If you're a Delaware LLC doing business in California, your company is considered domestic to the state of Delaware and foreign to California. To take advantage of strong corporate law structure, Delaware is by far the most popular domestic choice.
If your business will have a physical presence by operating, hiring employees, banking or even holding an asset in California, you will typically need to qualify the business to operate there through a process known as Foreign Qualification.
The Foreign Qualification process enables a company to transact business in California. If you're a Delaware LLC doing business in another state (including California), failure to adhere to local compliance regulations may put the protection of your company at risk.
California will require a limited liability company application for registration form, your approved Certificate of Incorporation from Delaware and a Certificate of Good Standing from Delaware. The Certificate of Good Standing can be no more than six months old.
California will also require you to have a Registered Agent in California. A Registered Agent is your liaison with the state, and provides a physical address within the state for the purpose of receiving any legal documents or service of process from the state.
Some people elect to be their own Registered Agent while others enlist the support of their Delaware Registered Agent. Often, the Delaware Registered Aagent will also provide the service in California. The California Registered Rgent will not need to sign the filing.
California will require a person with the authority to sign under the laws of the state of organization of the LLC to sign the application. Keep in mind that they will require this person’s name and address.
All information provided to California will be made public; however, there is no publication requirement unless specifically required by the county in which your Registered Agent resides.
Once registered in California, your company will have reporting requirements. The initial report is due within 90 days of your filing, and the biennial reports are due on the last day of the month in which you filed.
The cost of this filing is $20 initially and is the same for the biennial report. Please keep in mind that California has a late fee of $250 if this requirement is not met on time. California also has a well-known minimum franchise tax of $800/year.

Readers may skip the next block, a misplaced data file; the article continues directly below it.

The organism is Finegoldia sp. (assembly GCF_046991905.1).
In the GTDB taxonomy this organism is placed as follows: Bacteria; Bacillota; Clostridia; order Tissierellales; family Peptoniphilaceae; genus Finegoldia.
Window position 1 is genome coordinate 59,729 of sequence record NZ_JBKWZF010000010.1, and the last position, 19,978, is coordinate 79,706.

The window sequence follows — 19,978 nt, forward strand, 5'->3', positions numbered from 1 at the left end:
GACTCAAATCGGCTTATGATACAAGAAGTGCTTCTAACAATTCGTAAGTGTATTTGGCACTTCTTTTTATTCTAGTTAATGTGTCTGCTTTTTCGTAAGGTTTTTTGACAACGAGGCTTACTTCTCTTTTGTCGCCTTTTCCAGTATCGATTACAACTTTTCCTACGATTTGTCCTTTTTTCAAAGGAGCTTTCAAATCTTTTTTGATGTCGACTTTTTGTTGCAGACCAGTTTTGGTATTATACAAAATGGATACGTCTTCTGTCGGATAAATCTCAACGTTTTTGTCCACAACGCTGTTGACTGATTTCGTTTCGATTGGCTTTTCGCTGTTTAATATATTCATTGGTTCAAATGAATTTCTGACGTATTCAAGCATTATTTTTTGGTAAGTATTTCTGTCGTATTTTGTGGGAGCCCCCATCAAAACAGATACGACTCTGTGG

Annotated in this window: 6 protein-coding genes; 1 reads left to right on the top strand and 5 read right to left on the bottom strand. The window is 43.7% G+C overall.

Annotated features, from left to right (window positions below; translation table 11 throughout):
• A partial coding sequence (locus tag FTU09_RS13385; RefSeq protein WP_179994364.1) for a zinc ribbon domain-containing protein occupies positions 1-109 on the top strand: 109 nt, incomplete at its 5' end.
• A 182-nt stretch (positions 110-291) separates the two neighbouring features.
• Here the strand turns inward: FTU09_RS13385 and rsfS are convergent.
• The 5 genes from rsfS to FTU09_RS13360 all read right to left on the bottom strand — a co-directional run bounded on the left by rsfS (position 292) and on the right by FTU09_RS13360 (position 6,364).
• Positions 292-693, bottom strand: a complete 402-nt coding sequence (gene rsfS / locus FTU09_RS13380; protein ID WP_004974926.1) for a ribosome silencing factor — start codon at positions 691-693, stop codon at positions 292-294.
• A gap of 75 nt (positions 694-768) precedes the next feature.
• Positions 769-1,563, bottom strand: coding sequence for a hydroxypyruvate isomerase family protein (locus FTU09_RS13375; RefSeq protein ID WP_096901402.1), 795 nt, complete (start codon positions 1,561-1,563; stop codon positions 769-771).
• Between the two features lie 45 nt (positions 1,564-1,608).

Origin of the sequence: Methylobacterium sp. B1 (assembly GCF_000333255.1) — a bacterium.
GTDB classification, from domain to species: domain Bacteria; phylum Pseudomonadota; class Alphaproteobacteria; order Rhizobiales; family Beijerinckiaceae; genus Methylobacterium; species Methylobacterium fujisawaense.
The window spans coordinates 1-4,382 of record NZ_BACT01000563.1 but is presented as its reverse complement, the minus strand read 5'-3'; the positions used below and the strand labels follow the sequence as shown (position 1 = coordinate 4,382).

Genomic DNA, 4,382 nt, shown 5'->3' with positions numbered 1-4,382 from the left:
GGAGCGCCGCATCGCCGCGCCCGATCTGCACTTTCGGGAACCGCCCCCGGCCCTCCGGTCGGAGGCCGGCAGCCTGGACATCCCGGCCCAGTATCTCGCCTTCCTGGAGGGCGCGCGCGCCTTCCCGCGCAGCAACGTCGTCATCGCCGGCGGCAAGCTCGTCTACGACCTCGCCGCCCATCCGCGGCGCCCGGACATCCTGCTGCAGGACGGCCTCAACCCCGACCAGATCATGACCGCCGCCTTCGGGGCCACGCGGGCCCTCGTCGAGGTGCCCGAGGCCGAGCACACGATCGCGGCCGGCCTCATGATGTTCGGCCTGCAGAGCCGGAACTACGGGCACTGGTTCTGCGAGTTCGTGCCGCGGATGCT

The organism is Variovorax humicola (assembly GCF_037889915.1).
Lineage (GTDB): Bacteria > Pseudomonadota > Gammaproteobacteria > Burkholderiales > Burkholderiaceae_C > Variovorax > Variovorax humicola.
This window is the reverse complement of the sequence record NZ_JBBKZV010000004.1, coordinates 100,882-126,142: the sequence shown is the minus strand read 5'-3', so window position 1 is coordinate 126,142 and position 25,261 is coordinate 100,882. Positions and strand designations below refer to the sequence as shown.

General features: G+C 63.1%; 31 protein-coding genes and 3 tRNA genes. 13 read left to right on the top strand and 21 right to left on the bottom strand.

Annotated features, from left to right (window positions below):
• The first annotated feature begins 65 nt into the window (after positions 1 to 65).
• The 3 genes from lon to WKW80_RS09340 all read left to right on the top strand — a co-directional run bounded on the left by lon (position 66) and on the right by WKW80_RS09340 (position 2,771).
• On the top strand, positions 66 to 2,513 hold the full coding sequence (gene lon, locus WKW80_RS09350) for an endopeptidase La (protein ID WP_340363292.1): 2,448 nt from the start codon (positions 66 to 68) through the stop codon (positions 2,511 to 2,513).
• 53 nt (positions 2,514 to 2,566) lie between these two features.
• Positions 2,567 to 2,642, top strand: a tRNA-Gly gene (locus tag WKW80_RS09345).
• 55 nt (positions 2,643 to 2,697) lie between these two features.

One way that California varies from other states is that a foreign LLC may not render professional services in the state of California. California will often advise you to contact your licensing authority before filing with the Secretary of State if your business is required to be licensed, registered or certified.
There are 3 comments left for Delaware LLC Doing Business in CaliforniaThomas R. Lamons said: Wednesday, March 14, 2018
If you form a Delaware series LLC to own California real estate assets, does the Delaware LLC itself register to transaction business in California, or does each series register separately?HBS Staff replied: Wednesday, March 14, 2018
While the Delaware Series LLC sounds great in theory, it’s often not in practicality. Typically, clients will consult with a tax professional and/or an attorney to help determine if the Series LLC is the best structure.
All the internal “Series” are handled internally within the LLC Operating Agreement. Here are a few helpful blog articles.
Jorge said: Friday, January 5, 2018
Do you know any lawyer that has done this process already? I need to do business in California...HBS Staff replied: Monday, January 8, 2018
We can help you foreign qualify in California. Give us a call at 1-800-345-2677 or Live Chat with us from our homepage.NDA said: Tuesday, October 3, 2017
IF your an Independent contract working for an out of state LLC “Doing Business” in California, which contract laws apply to you. E.G. A non-compete was signed. Does CA law apply or the out of state law?HBS Staff replied: Wednesday, October 4, 2017
We are sorry, but this question is outside the realm of our knowledge. Your best bet would be to talk to an attorney. Thanks for reading our blog.